I had a laugh this morning...

I went to the kids’ speech day at their school this morning. It’s a medium sized primary school – I’m guessing 400 kids. And there were about 50 parents there. The school orchestra was front and centre and the first thing we did was sing the national anthem.

Being a regular dad at these things, I knew what was coming.

Everyone launched into Advance Australia Fair, the adults with that sort of muted level of enthusiasm that Aussies have when we sing our national anthem (unless we’re at a sporting event where there is a chance we’ll win. Or we’re pissed).

The bloke two seats along from me was a tad more enthusiastic – maybe he knew his kid was going to win something.

He had a great tenor voice and really belted out that anthem – he would have been as loud as all the other parents combined.

At the end of the first verse, Kurt, the conductor, turned around slowly to face the audience.

I detected an ever so slight smile.

Then the orchestra and all the kids launched into the second verse.

I reckon maybe one in twenty adults know the second verse of the Advance Australia Fair.

I don’t.

The tenor two seats along doesn’t – I glanced along at the start of the second verse and he looked like he had sucked on a lemon.

I shook Kurt’s hand at the end of the morning, ‘Got em again, Kurt, well done.’
 
I didn't know it either... I got this from Wikipedia...

Australians all let us rejoice,
For we are young and free;
We've golden soil and wealth for toil;
Our home is girt by sea;
Our land abounds in nature's gifts
Of beauty rich and rare;
In history's page, let every stage
Advance Australia Fair.
In joyful strains then let us sing,
Advance Australia Fair.

Beneath our radiant Southern Cross
We'll toil with hearts and hands;
To make this Commonwealth of ours
Renowned of all the lands;
For those who've come across the seas
We've boundless plains to share;
With courage let us all combine
To Advance Australia Fair.
In joyful strains then let us sing,
Advance Australia Fair.
 
Most adults don't know it because I think it only became our national anthem in the mid 80s. It was God Save the Queen when I was at school.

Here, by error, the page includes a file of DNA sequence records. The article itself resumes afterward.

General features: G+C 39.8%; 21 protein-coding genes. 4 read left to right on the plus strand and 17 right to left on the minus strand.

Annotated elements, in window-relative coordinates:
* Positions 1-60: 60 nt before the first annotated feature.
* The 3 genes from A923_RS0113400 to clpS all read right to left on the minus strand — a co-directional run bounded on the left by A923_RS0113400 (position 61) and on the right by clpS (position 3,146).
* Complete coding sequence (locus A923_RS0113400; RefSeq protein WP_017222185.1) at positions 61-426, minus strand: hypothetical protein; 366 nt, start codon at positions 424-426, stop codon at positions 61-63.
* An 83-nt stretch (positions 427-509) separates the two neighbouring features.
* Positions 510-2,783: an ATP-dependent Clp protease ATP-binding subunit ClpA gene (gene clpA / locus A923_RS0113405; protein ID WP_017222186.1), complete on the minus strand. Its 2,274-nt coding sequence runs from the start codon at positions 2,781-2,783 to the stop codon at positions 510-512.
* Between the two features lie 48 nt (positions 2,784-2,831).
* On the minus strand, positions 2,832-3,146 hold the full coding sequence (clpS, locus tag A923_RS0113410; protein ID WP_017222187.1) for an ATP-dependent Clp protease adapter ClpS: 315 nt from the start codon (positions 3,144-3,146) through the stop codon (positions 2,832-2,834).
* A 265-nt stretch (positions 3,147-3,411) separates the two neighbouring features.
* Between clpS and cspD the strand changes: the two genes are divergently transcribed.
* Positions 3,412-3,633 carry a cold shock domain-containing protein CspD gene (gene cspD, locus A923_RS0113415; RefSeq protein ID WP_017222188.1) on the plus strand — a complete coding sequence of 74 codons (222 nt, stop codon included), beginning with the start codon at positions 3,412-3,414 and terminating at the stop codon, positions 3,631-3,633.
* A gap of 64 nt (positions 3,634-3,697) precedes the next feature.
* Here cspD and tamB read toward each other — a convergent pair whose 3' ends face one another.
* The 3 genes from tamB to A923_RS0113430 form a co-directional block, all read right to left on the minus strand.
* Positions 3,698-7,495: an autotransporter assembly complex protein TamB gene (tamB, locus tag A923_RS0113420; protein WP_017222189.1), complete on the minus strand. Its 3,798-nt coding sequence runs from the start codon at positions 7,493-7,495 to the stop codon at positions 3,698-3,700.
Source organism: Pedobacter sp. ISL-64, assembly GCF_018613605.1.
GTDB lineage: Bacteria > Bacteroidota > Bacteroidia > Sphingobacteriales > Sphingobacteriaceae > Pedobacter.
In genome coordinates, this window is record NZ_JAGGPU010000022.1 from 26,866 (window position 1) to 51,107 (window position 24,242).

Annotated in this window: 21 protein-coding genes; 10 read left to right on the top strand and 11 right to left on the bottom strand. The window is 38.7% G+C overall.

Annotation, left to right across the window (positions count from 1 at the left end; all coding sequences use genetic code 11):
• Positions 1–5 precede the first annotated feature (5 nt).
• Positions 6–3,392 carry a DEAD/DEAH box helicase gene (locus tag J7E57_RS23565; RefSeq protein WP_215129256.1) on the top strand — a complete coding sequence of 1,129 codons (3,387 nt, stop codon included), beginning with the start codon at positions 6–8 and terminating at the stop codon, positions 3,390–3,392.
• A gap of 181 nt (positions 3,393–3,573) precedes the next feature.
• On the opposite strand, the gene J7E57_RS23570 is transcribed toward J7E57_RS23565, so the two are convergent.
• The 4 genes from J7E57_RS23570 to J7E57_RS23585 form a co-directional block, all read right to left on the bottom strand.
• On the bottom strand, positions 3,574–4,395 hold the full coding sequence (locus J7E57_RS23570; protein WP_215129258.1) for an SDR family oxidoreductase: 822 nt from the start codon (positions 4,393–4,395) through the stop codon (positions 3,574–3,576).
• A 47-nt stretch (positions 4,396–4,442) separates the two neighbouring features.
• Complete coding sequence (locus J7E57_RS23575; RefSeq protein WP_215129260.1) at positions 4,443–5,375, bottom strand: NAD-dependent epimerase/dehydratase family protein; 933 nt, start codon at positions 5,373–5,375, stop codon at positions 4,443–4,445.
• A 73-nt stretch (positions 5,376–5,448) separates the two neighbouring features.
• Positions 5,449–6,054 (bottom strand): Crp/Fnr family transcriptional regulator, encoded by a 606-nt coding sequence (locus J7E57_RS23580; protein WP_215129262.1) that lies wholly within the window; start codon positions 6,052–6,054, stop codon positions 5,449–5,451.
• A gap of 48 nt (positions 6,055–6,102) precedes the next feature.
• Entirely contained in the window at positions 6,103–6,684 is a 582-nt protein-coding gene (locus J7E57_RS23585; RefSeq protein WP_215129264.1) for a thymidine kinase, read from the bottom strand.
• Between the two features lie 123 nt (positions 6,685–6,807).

And of course the song itself has 5 verses, but just the first and third verses comprise the national anthem.

On a related theme, I'm currently brushing up for the citizenship test, and if I want to embarrass my colleagues I just ask them questions from the test, like the date of Federation (about half get it withn 1 year of the actual date 1/1/1901), where the first Australian parliament was held (Exhibition building in Melbourne), etc.
 
On a related theme, I'm currently brushing up for the citizenship test, and if I want to embarrass my colleagues I just ask them questions from the test, like the date of Federation (about half get it withn 1 year of the actual date 1/1/1901), where the first Australian parliament was held (Exhibition building in Melbourne), etc.

Sheeh! I had to become a citizen a couple of years ago. British decendant, came here when I was 4 and never bothered previously. I didn't have to sit a test at all. Just some filling in of forms, then an awfully long wait, then go to the ceremony.
 
i know the second verse!

i sing it with my kids all the time.

however - i dind;t know it was an excert form another song.

there ya go!
 
Hilarious!!! Thanks for that.

I went to the kids’ speech day at their school this morning. It’s a medium sized primary school – I’m guessing 400 kids. And there were about 50 parents there. The school orchestra was front and centre and the first thing we did was sing the national anthem.

Being a regular dad at these things, I knew what was coming.

Everyone launched into Advance Australia Fair, the adults with that sort of muted level of enthusiasm that Aussies have when we sing our national anthem (unless we’re at a sporting event where there is a chance we’ll win. Or we’re pissed).

The bloke two seats along from me was a tad more enthusiastic – maybe he knew his kid was going to win something.

He had a great tenor voice and really belted out that anthem – he would have been as loud as all the other parents combined.

At the end of the first verse, Kurt, the conductor, turned around slowly to face the audience.

I detected an ever so slight smile.

Then the orchestra and all the kids launched into the second verse.